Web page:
We expect the biscuit tin to roll downslope. Why?
We assume that the biscuit tin has its center of mass (C.M.) at the center of the tin. If so, when the tin roll downward, the C.M. goes lower. So the tin loses GPE to gain KE. Everything makes sense.
The biscuit tin in the video however has a C.M. that is off centre (because of the mass of the magnets). If the C.M. is positioned on the uphill side, the tin rolls upward, but the C.M. actually goes lower. So again, the tin loses GPE to gain KE. There is nothing “anti-gravity” about the tin’s motion.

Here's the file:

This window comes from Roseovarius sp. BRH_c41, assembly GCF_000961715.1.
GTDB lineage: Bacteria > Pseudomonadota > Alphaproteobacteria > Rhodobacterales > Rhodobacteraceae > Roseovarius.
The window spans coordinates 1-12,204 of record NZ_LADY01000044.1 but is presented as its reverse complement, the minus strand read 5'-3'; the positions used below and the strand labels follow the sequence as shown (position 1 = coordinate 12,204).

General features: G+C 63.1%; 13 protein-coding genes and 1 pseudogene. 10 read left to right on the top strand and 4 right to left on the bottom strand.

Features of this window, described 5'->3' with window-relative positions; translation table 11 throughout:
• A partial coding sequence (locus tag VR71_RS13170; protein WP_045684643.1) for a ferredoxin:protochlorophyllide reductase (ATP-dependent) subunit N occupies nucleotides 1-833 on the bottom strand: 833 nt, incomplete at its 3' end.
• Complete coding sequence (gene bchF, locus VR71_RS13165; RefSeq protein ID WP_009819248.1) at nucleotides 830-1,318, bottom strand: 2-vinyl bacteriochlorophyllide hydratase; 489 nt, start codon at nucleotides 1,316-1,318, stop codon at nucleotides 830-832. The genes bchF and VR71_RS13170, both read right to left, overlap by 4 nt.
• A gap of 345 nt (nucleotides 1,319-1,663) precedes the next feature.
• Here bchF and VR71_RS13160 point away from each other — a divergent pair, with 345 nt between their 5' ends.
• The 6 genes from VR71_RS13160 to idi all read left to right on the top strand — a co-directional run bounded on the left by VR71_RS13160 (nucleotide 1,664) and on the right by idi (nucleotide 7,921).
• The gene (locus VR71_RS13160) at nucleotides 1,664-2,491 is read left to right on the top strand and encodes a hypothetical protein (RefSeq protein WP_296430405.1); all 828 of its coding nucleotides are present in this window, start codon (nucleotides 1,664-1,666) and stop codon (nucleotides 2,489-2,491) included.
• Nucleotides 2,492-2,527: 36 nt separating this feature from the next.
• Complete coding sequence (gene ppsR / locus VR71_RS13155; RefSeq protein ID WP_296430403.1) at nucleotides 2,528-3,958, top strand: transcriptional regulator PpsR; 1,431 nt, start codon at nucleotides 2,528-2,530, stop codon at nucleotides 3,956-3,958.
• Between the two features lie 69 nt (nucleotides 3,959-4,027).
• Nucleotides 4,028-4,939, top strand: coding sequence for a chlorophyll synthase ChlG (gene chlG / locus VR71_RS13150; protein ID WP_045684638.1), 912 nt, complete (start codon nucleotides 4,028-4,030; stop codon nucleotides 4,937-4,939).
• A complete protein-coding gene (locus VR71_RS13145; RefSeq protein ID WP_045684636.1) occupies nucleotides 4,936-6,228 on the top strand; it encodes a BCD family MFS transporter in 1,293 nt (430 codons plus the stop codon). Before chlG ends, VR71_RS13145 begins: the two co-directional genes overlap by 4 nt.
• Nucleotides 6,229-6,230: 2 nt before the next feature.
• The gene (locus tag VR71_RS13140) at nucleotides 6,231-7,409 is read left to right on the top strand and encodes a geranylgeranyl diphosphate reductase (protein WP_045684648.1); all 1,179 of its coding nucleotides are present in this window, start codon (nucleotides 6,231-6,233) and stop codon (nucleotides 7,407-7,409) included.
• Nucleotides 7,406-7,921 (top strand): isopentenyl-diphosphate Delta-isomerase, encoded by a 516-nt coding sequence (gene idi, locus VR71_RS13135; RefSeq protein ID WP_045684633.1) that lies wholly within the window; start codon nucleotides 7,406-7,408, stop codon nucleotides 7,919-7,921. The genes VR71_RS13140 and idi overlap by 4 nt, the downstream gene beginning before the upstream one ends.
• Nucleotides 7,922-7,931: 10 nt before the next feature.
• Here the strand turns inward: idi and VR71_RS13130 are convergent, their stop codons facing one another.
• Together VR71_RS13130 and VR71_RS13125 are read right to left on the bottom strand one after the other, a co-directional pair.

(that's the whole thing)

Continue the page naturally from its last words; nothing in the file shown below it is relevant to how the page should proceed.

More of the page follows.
It is even possible for the tin to rest on the slope. This occurs when the C.M. of the tin is vertically above the contact point. The allows the contact force FC to balances the weight of the tin, and yet does not exert any moment about the C.M. of the tin.